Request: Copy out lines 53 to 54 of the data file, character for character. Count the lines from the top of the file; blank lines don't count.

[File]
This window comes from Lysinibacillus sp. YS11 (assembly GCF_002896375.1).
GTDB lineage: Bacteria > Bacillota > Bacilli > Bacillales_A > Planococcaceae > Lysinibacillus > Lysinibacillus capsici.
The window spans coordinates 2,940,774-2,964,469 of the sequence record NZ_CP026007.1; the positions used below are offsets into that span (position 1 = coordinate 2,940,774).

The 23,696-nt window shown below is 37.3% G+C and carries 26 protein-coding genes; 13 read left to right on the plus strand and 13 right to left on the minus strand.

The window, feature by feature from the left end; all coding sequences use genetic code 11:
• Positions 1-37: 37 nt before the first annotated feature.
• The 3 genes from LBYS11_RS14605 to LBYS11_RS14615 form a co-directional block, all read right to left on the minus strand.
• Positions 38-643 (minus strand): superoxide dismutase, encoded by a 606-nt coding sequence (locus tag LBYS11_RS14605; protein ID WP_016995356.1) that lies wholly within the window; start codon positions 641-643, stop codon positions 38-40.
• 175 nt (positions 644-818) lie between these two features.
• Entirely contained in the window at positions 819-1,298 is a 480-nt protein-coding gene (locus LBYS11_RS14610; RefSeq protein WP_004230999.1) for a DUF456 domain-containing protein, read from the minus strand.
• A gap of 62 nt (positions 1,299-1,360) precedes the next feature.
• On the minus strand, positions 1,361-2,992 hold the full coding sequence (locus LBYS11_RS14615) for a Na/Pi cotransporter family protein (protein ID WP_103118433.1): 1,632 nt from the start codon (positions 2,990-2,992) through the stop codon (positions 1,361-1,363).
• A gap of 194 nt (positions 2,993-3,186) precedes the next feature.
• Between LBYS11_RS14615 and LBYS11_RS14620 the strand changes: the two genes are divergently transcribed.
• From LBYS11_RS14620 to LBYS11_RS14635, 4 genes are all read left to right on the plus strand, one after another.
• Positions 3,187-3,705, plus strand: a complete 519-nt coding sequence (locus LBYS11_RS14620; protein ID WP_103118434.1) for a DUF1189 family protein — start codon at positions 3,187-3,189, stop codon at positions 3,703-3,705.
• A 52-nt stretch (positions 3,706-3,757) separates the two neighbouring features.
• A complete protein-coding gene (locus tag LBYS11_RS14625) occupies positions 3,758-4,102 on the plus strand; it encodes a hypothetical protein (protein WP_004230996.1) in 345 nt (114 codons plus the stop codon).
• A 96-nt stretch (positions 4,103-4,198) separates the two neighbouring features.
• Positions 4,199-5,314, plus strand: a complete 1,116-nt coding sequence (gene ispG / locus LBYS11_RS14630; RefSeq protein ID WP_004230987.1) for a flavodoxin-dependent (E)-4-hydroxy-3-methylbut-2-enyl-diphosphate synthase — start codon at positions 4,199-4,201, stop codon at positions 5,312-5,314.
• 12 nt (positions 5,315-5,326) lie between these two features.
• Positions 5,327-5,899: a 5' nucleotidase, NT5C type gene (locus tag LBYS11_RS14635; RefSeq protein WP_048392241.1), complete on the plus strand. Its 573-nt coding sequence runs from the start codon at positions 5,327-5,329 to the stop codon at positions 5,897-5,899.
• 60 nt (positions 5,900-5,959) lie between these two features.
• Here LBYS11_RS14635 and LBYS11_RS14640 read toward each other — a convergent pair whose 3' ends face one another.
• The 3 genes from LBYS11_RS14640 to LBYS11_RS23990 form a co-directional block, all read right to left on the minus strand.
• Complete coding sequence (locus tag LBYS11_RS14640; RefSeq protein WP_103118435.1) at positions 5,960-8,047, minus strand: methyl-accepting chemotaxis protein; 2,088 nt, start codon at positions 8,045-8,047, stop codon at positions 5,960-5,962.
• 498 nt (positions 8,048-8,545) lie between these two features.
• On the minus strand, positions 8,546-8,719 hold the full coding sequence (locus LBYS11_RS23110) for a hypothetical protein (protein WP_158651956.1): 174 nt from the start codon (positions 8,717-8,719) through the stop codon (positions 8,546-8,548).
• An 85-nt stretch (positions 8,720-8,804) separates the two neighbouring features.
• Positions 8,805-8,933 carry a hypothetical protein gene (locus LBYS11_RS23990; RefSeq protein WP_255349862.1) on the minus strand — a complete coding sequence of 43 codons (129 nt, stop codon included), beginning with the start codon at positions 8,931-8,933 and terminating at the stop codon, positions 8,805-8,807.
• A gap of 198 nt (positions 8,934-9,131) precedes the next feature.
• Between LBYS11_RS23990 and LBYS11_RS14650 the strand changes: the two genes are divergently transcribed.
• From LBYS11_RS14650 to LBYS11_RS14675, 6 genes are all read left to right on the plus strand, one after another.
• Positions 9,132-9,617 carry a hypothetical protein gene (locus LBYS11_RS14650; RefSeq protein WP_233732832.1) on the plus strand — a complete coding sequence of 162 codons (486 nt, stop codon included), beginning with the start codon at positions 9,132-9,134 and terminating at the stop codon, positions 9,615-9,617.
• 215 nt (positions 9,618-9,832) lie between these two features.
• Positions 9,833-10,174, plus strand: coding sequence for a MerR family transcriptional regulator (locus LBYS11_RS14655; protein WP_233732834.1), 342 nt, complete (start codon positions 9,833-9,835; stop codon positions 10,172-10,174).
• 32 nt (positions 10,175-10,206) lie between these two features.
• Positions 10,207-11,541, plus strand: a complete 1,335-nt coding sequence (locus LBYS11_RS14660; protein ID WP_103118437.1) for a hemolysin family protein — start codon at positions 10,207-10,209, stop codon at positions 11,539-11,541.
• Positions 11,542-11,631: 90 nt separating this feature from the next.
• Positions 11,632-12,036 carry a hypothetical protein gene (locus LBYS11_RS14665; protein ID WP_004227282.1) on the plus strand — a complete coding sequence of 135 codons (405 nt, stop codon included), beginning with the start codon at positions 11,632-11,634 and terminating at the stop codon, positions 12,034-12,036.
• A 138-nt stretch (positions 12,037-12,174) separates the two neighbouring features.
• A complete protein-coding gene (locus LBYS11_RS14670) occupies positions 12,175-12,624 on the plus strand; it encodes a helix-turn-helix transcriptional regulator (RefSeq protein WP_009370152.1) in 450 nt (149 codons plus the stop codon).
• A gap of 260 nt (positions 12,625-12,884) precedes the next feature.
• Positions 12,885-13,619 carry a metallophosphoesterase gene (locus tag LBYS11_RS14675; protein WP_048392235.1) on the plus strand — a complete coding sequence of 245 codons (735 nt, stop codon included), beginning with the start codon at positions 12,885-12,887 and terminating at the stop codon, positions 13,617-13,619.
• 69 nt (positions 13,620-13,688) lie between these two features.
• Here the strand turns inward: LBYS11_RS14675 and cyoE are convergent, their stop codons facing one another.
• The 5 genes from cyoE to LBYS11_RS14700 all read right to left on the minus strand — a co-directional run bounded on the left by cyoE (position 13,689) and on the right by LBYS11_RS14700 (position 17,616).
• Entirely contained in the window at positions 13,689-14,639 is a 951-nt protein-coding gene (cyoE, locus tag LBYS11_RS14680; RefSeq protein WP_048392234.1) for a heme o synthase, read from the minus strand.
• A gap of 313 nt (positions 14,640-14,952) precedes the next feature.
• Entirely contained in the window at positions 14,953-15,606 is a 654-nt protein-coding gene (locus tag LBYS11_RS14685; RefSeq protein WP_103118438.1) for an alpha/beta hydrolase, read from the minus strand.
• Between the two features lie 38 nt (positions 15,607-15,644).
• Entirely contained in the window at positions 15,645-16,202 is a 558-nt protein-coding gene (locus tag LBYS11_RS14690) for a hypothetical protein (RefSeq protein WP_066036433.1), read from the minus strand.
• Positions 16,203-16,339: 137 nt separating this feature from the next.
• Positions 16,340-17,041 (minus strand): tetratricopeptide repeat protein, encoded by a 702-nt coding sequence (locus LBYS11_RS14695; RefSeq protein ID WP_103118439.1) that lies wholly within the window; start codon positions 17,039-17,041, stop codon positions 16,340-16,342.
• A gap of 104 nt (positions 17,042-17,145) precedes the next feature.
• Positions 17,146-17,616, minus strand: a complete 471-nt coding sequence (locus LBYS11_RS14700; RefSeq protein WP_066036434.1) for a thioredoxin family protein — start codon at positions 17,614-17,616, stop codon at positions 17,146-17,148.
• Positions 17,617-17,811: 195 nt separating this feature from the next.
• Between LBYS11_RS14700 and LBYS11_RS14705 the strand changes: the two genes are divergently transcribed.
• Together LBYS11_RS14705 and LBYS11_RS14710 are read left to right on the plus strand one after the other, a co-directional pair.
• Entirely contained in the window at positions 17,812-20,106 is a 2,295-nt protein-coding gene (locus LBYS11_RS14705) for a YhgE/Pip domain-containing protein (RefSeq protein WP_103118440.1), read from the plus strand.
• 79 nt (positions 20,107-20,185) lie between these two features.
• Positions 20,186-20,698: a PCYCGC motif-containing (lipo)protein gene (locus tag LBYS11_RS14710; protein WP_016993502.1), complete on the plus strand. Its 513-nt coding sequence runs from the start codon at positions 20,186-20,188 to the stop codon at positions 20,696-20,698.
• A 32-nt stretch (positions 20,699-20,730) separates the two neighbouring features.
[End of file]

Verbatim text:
• Positions 16,203-16,339: 137 nt separating this feature from the next.
• Positions 16,340-17,041 (minus strand): tetratricopeptide repeat protein, encoded by a 702-nt coding sequence (locus LBYS11_RS14695; RefSeq protein ID WP_103118439.1) that lies wholly within the window; start codon positions 17,039-17,041, stop codon positions 16,340-16,342.